NOTE: The workflow readme will be always a little more updated than this article.
Here is yet another angular boilerplate opinionated in how I work with Angular. I made it for myself but if you find that my opinions are good for you, feel free to use it and collaborate with issues or pull requests.
Let’s start with the
app folder you can find 3 subdirectories:
- images: You can put there the images you need, nothing special here.
- scss: There is a
main.scssfile there were you import all your other
app.jsfile with the main
You can also find:
index.html: It is only the basic skeleton with the angular application loaded.
Structuring your Angular app in the
We split our application per features, so if we have an application to manage
users, we can decide that a page to manage those
users is a feature and also the
settings page is another feature. Also we need some authentication services and stuff like that. That is not a feature of our app, but something common to the entire app. How can we organize that?
Looking at the image, we can see that
apps folder where we put all our features. We create a subdirectory with the feature name and then inside a
.tpl.html file for its template. the
.tpl.html is my convention, you can change that in the
If a feature gets big enough, you can create multiple
.js files, that is not a problem.
For common stuff, we created a
common folder where we can put all our
directives. Notice how I put the
foo directive template inside the same folder.
The workflow won’t force you to use this structure, the only forced convention here is to put your templates under
/js and not under
/templates or something like that. Also the extension being
*.tpl.html is needed (again, easy to change in the
gulpfile.js). Leaving that aside, you’re free to code your app in the way you like.
Testing your app
The only convention here is to name your tests like:
*_spec.js. Leaving that aside, you can structure it the way you like.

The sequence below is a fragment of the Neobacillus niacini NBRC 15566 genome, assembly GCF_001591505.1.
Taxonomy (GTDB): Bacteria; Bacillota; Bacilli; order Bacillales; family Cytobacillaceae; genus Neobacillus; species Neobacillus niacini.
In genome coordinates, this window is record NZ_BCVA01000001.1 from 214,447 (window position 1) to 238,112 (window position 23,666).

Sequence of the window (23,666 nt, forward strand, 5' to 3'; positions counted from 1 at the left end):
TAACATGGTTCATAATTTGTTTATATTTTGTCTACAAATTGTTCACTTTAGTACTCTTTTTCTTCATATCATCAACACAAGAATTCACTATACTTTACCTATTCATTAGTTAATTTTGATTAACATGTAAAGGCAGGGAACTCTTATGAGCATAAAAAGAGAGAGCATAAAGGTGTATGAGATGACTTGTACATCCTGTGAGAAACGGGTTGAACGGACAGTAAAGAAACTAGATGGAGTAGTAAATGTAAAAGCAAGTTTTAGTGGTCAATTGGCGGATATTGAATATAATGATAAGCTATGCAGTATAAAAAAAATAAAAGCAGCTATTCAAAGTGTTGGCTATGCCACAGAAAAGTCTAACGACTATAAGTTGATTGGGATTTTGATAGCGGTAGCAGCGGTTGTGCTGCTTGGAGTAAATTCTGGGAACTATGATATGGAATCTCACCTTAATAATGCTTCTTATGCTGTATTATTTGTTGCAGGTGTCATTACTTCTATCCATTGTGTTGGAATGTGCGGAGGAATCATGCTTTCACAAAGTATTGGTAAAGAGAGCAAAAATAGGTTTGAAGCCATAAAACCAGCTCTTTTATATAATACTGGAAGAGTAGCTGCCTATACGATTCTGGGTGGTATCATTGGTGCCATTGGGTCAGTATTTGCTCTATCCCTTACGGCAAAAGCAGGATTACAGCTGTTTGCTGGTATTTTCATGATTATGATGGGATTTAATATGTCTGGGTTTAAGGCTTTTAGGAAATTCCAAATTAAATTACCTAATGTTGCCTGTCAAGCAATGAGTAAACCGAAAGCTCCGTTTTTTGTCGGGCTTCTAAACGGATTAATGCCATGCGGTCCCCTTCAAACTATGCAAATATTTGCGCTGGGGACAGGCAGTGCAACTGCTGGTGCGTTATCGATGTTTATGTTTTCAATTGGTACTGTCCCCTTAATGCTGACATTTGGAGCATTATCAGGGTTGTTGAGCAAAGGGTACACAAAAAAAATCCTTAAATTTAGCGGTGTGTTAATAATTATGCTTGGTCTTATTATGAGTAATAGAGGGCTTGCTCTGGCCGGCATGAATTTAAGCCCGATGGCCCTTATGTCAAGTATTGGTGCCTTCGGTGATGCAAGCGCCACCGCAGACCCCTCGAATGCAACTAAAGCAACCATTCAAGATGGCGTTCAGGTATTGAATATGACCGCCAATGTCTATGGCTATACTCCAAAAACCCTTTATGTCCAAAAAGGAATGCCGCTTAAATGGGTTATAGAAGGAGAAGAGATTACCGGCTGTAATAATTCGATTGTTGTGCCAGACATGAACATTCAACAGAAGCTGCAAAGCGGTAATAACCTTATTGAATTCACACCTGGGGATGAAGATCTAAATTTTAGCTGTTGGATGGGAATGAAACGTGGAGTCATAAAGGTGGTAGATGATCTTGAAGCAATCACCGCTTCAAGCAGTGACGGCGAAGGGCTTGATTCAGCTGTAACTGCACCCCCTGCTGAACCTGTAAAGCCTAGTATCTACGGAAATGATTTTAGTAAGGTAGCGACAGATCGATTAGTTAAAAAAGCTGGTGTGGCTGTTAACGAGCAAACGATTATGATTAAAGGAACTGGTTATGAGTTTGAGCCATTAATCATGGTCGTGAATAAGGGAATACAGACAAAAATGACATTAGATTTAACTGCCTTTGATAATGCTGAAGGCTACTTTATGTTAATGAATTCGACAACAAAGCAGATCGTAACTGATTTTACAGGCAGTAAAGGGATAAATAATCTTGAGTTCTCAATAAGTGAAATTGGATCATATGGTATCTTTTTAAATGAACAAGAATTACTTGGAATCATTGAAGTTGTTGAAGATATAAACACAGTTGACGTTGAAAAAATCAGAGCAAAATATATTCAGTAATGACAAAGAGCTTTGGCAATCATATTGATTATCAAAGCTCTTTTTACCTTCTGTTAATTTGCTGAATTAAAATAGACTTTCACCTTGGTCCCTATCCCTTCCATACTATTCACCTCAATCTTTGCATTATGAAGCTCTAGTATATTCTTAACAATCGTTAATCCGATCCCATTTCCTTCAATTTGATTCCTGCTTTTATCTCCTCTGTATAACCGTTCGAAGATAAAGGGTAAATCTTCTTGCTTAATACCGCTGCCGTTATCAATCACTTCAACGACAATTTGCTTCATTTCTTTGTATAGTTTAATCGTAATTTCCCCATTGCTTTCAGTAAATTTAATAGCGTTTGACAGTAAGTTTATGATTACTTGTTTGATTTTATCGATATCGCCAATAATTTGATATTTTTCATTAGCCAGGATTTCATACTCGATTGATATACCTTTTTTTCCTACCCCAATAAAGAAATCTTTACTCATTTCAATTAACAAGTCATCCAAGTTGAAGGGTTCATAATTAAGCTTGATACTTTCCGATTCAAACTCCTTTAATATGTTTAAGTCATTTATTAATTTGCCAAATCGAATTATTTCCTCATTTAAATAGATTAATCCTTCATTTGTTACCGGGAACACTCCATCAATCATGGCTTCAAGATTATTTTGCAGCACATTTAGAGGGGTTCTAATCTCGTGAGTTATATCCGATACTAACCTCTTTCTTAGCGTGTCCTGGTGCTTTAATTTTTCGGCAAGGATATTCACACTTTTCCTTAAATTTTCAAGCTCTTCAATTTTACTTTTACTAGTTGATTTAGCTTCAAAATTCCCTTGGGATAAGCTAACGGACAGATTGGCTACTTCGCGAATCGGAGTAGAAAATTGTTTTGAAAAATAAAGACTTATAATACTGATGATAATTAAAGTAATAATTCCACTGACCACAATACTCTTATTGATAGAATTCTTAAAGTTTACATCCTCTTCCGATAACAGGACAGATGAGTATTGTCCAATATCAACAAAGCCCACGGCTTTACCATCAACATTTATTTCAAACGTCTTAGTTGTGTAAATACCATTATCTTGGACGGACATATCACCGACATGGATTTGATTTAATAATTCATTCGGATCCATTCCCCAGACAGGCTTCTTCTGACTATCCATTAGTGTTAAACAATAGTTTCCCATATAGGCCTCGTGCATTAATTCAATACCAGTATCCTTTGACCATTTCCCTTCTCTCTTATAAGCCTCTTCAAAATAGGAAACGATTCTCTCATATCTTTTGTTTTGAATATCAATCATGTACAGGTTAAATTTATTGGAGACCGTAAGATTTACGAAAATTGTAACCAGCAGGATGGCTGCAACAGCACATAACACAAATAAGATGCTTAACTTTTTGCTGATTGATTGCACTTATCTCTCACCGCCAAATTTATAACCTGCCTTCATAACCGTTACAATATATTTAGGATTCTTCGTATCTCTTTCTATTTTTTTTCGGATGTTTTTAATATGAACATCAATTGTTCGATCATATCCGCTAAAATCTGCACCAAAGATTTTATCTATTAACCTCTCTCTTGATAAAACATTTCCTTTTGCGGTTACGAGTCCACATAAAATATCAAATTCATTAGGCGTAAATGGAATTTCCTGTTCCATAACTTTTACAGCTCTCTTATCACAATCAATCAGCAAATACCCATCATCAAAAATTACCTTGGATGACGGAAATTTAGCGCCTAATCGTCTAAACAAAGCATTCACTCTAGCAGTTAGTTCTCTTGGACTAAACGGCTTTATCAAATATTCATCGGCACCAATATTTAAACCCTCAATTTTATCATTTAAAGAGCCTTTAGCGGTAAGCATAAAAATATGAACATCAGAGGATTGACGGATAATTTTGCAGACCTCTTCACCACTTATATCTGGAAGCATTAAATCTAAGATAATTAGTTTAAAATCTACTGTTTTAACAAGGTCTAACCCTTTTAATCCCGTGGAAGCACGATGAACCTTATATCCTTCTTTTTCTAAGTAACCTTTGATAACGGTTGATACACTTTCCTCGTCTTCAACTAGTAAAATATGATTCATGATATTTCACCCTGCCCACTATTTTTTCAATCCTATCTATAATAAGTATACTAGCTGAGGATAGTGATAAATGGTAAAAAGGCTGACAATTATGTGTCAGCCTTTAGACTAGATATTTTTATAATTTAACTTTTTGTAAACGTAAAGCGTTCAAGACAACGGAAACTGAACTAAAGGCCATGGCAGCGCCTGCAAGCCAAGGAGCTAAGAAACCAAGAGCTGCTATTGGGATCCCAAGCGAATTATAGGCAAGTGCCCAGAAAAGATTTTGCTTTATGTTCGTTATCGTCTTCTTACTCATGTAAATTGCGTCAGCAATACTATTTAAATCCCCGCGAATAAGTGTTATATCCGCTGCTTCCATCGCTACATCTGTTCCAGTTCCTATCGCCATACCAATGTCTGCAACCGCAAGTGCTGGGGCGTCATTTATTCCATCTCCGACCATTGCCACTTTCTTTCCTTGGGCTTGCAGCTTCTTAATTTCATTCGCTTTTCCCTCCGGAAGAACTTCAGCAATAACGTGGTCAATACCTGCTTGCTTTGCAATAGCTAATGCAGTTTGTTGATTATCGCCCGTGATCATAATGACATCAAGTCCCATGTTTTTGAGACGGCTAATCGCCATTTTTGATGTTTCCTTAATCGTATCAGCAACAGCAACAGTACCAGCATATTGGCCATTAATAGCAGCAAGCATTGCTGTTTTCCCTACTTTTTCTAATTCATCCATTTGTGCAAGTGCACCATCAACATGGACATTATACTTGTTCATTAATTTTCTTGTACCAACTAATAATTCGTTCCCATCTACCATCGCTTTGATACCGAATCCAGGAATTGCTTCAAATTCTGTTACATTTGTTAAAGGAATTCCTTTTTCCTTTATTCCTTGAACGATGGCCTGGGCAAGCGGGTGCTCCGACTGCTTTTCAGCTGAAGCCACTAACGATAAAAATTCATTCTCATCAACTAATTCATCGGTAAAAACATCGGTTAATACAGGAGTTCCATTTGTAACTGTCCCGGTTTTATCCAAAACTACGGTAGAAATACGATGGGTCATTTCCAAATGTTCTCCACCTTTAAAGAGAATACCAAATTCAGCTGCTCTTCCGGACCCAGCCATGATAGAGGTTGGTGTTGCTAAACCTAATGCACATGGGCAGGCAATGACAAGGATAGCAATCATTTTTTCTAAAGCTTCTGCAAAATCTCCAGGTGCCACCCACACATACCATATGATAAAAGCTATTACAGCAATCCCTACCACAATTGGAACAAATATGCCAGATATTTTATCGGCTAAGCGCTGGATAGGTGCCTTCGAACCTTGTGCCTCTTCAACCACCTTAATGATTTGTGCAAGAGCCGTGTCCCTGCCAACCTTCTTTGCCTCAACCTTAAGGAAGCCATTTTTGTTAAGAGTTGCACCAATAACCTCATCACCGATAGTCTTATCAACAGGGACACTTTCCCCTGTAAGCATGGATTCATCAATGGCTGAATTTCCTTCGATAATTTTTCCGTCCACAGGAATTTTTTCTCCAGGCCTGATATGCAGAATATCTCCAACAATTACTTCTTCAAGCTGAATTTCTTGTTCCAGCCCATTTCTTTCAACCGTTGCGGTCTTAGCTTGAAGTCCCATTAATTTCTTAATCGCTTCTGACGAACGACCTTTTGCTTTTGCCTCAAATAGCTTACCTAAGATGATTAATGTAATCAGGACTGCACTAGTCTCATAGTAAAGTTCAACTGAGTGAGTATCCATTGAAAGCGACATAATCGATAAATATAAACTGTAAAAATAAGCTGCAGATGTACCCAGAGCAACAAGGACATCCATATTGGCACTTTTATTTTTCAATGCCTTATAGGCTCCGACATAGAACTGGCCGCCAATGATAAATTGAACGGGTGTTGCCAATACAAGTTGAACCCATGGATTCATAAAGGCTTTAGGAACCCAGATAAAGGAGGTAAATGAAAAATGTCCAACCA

You can do it per features like our main code or organize them per type (
As a test runner we are using
jasmine 2 as the framework of choice and
Chrome to run the tests. You can change
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Talking with the backend
Our angular app will run on the port
5000 and by default all the requests to the backend are going to use a
proxy to the port
8080. How does that work?
Imagine you have a
Rails backend (the workflow is backend agnostic) running on port
8080 and it serves some
users information at
/api/users. Since the
Rails app runs on port
8080 and our
Angular app runs on the port
5000 we would need to do something like:
And then activate
CORS in our
Rails app. That is not needed here, we can safely do:
Without any need of
CORS. Thanks to our
Angular app will think that the backend is running in the same domain and port so if we deploy both application together (like putting our
angular app into
/public directory) we don’t need to change anything in our code.
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There you change our app port and also the port where our backend is running. Also notice that the requests that goes through the
proxy are the ones that starts with
The gulp tasks
To run our tasks and watch for file changes, we just need to run:
That will generate a
tmp folder with all our
templates are going to be cached in
$templateCache and also appended to the main
Also that will compile our
scss, move our images and
index.html, run the webserver and watch for file changes.
To run our tests, having that
gulp watching our files for changes, we can do in another terminal:
That will fire
test'em which will grab all our changes and re-run the tests.
For now, all the vendors you need are pulled manually to
/vendor. I am not a big fan of
bower but I will consider it if there is any request.
Read more about it on the github page